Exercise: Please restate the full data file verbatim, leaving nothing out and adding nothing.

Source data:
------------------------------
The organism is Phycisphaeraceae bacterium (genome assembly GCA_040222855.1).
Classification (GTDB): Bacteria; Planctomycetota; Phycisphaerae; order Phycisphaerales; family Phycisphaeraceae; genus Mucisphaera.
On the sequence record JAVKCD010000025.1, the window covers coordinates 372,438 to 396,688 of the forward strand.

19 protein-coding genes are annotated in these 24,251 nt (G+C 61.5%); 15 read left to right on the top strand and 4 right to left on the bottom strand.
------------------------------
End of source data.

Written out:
The organism is Phycisphaeraceae bacterium (genome assembly GCA_040222855.1).
Classification (GTDB): Bacteria; Planctomycetota; Phycisphaerae; order Phycisphaerales; family Phycisphaeraceae; genus Mucisphaera.
On the sequence record JAVKCD010000025.1, the window covers coordinates 372,438 to 396,688 of the forward strand.

19 protein-coding genes are annotated in these 24,251 nt (G+C 61.5%); 15 read left to right on the top strand and 4 right to left on the bottom strand.